In phonetics, a flap or tap is a type of consonantal sound, which is produced with a single contraction of the muscles so that one articulator is thrown against another.-Contrast with stops and trills:...

    ɾ                
Approximant
Approximant consonant
Approximants are speech sounds that involve the articulators approaching each other but not narrowly enough or with enough articulatory precision to create turbulent airflow. Therefore, approximants fall between fricatives, which do produce a turbulent airstream, and vowels, which produce no...

    l j            

Vowels




Vowels in Khalaj occur in three lengths
Vowel length
In linguistics, vowel length is the perceived duration of a vowel sound. Often the chroneme, or the "longness", acts like a consonant, and may etymologically be one, such as in Australian English. While not distinctive in most dialects of English, vowel length is an important phonemic factor in...

: long (e.g. [qn] 'blood'), half-long (e.g. [bʃ] 'head'), and short (e.g. [hat] 'horse'). Additionally, some vowels are realized as falling diphthongs, as in [quo̯l] ('arm, sleeve').

Nouns


Nouns in Khalaj may receive a plural
Plural
In linguistics, plurality or [a] plural is a concept of quantity representing a value of more-than-one. Typically applied to nouns, a plural word or marker is used to distinguish a value other than the default quantity of a noun, which is typically one...

 marker or possessive
Possession (linguistics)
Possession, in the context of linguistics, is an asymmetric relationship between two constituents, the referent of one of which possesses the referent of the other ....

 marker. Cases
Declension
In linguistics, declension is the inflection of nouns, pronouns, adjectives, and articles to indicate number , case , and gender...

 in Khalaj include genitive
Genitive case
In grammar, genitive is the grammatical case that marks a noun as modifying another noun...

, accusative
Accusative case
The accusative case of a noun is the grammatical case used to mark the direct object of a transitive verb. The same case is used in many languages for the objects of prepositions...

, dative
Dative case
The dative case is a grammatical case generally used to indicate the noun to whom something is given, as in "George gave Jamie a drink"....

, locative
Locative case
Locative is a grammatical case which indicates a location. It corresponds vaguely to the English prepositions "in", "on", "at", and "by"...

, ablative
Ablative case
In linguistics, ablative case is a name given to cases in various languages whose common characteristic is that they mark motion away from something, though the details in each language may differ...

, instrumental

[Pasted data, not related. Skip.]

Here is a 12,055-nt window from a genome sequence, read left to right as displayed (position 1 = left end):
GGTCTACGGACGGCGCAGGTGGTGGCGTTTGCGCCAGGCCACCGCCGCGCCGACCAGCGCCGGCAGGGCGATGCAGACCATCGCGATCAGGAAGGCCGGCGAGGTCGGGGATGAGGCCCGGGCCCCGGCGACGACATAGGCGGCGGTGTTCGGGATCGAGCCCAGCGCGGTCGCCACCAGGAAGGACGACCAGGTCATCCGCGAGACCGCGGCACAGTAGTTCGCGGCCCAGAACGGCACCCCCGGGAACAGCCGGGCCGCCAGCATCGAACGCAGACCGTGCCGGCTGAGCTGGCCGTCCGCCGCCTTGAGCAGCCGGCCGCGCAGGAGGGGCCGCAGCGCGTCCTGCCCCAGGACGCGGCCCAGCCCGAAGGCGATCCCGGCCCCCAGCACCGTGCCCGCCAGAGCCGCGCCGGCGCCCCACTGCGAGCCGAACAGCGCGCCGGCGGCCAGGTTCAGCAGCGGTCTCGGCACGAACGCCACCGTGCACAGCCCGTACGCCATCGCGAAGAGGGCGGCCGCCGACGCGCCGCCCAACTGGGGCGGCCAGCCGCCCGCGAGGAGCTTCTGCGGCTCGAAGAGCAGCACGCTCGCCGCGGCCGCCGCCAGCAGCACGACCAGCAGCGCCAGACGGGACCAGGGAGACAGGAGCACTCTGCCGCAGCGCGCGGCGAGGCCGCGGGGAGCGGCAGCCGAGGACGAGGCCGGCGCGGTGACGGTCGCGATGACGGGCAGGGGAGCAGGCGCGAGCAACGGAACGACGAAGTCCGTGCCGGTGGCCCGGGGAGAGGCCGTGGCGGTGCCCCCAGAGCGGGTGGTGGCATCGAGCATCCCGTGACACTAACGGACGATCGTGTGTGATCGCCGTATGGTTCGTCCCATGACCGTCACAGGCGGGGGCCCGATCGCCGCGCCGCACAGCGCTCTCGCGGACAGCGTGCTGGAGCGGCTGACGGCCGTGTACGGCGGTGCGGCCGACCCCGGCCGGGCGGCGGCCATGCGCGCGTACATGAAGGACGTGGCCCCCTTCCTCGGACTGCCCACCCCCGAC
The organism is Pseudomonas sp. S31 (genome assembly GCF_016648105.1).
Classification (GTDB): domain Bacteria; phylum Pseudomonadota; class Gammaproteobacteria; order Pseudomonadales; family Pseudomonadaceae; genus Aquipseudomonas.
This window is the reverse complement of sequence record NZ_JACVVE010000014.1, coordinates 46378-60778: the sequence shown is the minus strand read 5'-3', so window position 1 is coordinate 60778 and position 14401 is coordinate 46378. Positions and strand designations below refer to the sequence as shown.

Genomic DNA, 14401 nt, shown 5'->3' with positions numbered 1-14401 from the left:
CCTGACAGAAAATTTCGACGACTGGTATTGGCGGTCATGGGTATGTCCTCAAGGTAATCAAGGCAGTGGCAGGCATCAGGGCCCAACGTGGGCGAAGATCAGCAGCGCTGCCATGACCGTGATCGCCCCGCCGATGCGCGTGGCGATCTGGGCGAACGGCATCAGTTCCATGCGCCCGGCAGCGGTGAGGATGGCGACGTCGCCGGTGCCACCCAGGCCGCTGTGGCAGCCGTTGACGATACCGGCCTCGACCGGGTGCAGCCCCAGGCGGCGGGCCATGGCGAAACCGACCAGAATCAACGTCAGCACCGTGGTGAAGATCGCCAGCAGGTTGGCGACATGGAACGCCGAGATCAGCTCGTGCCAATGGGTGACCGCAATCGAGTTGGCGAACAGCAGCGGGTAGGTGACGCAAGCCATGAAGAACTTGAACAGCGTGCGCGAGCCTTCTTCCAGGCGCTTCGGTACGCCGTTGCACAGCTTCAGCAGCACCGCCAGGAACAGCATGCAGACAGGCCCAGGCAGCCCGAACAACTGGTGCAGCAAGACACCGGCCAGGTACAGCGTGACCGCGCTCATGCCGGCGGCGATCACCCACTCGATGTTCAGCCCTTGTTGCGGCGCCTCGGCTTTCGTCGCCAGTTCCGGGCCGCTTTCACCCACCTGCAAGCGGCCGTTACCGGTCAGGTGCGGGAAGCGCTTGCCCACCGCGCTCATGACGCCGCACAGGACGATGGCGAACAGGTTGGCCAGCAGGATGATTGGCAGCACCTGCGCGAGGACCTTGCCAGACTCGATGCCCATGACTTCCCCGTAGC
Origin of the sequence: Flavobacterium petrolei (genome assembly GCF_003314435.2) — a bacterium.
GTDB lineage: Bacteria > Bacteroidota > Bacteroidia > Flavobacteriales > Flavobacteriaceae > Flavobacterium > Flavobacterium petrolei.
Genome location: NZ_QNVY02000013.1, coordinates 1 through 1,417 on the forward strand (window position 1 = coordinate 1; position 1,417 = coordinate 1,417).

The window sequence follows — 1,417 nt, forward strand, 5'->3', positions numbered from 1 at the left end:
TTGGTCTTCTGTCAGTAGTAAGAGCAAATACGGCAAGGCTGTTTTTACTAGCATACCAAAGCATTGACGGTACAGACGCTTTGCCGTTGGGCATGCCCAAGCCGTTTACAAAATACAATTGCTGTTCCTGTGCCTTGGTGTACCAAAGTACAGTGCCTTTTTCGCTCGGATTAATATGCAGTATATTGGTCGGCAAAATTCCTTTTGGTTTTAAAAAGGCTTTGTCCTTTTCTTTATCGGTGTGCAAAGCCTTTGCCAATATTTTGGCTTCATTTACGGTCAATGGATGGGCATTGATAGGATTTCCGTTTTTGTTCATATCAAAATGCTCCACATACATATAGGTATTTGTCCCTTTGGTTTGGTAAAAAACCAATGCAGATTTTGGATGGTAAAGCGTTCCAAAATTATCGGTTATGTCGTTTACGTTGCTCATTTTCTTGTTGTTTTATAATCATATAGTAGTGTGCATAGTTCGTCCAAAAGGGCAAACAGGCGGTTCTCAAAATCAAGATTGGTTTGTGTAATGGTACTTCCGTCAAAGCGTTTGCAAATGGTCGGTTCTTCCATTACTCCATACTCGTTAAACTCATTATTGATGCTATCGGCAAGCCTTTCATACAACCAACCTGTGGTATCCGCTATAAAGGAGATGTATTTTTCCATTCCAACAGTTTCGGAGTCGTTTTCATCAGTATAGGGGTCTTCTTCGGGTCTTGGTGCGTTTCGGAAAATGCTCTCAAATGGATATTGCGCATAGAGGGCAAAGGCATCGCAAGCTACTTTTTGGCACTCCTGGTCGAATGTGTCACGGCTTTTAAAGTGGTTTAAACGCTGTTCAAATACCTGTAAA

Instrumental case
The instrumental case is a grammatical case used to indicate that a noun is the instrument or means by or with which the subject achieves or accomplishes an action...

, and equative
Equative case
Equative is a case with the meaning of comparison, or likening. The equative case has been used in very few languages in history. It was used in the Sumerian language....

.

Forms of case suffixes change based on vowel harmony and the consonants they follow. Case endings also interact with possessive suffixes. A table of basic case endings is provided below:
CaseSuffix
Nominative -
Dative
Accusative
Locative
Ablative
Instrumental
Equative

Verbs


Verbs in Khalaj are inflected
Inflection
In grammar, inflection or inflexion is the modification of a word to express different grammatical categories such as tense, grammatical mood, grammatical voice, aspect, person, number, gender and case...

 for voice, tense
Grammatical tense
A tense is a grammatical category that locates a situation in time, to indicate when the situation takes place.Bernard Comrie, Aspect, 1976:6:...

, aspect
Grammatical aspect
In linguistics, the grammatical aspect of a verb is a grammatical category that defines the temporal flow in a given action, event, or state, from the point of view of the speaker...

, and negation
Negation
In logic and mathematics, negation, also called logical complement, is an operation on propositions, truth values, or semantic values more generally. Intuitively, the negation of a proposition is true when that proposition is false, and vice versa. In classical logic negation is normally identified...

. Verbs consist of long strings of morpheme
Morpheme
In linguistics, a morpheme is the smallest semantically meaningful unit in a language. The field of study dedicated to morphemes is called morphology. A morpheme is not identical to a word, and the principal difference between the two is that a morpheme may or may not stand alone, whereas a word,...

s in the following array:
Stem + Voice + Negation + Tense/Aspect + Agreement

Vocabulary


The core of Khalaj vocabulary is Turkic, but many words have been borrowed from Persian
Persian language
Persian is an Iranian language within the Indo-Iranian branch of the Indo-European languages. It is primarily spoken in Iran, Afghanistan, Tajikistan and countries which historically came under Persian influence...

. Words from neighboring Turkic dialects, namely, Azerbaijani
Azerbaijani language
Azerbaijani or Azeri or Torki is a language belonging to the Turkic language family, spoken in southwestern Asia by the Azerbaijani people, primarily in Azerbaijan and northwestern Iran...

 have also made their way into Khalaj.

Numbers


Khalaj numbers are Turkic in form, but some speakers replace the forms for "80" and "90" with Persian terms:
  • 1 - [biː]
  • 2 - [æk.ki]
  • 3 - [yʃ]
  • 4 - [tœœɾt]
  • 5 - [bieʃ]
  • 6 - [al.ta]
  • 7 - [jæt.ti]
  • 8 - [sæk.kiz]
  • 9 - [toq.quz]
  • 10 - [uon]
  • 20 - [ji.iɾ.mi]
  • 30 - [hot.tuz]
  • 40 - [qiɾq]
  • 50 - [æl.li]
  • 60 - [alt.miʃ]
  • 70 - [yæt.miʃ]
  • 80 - [saj.san] (Turkic), [haʃ.tad] (Persian)
  • 90 - [toqx.san] (Turkic), [na.vad] (Persian)
  • 100 - [jyːz]
  • 1000 - [min], [miŋk]

Examples


Excerpt from Dorfer & Tezcan (1994) p. 158-9
Translation IPA
International Phonetic Alphabet
The International Phonetic Alphabet "The acronym 'IPA' strictly refers [...] to the 'International Phonetic Association'. But it is now such a common practice to use the acronym also to refer to the alphabet itself that resistance seems pedantic...

Once, Mullah Nasreddin had a son. biː ki.niː mol.laː nas.ɾæd.diː.niːn oɣ.lu vaːɾ-aɾ.ti
He said, "Oh Father, I want a wife." hay.dɨ ki "æj baː.ba, mæn ki.ʃi ʃæj.jo.ɾum"
He said, "My dear, we have a cow; take this cow and sell it. Come with the proceeds, we will buy you a wife! hay.dɨ ki "bɒː.ba bi.zym biː sɨ.ɣɨ.ɾɨ.myz vaːɾ, je.tib̥ bo sɨ.ɣɨ.ɾɨ saː.tɨ, naɣd ʃæj.i puˑ.lĩn, jæk biz sæ̃ ki.ʃi al.duq

External links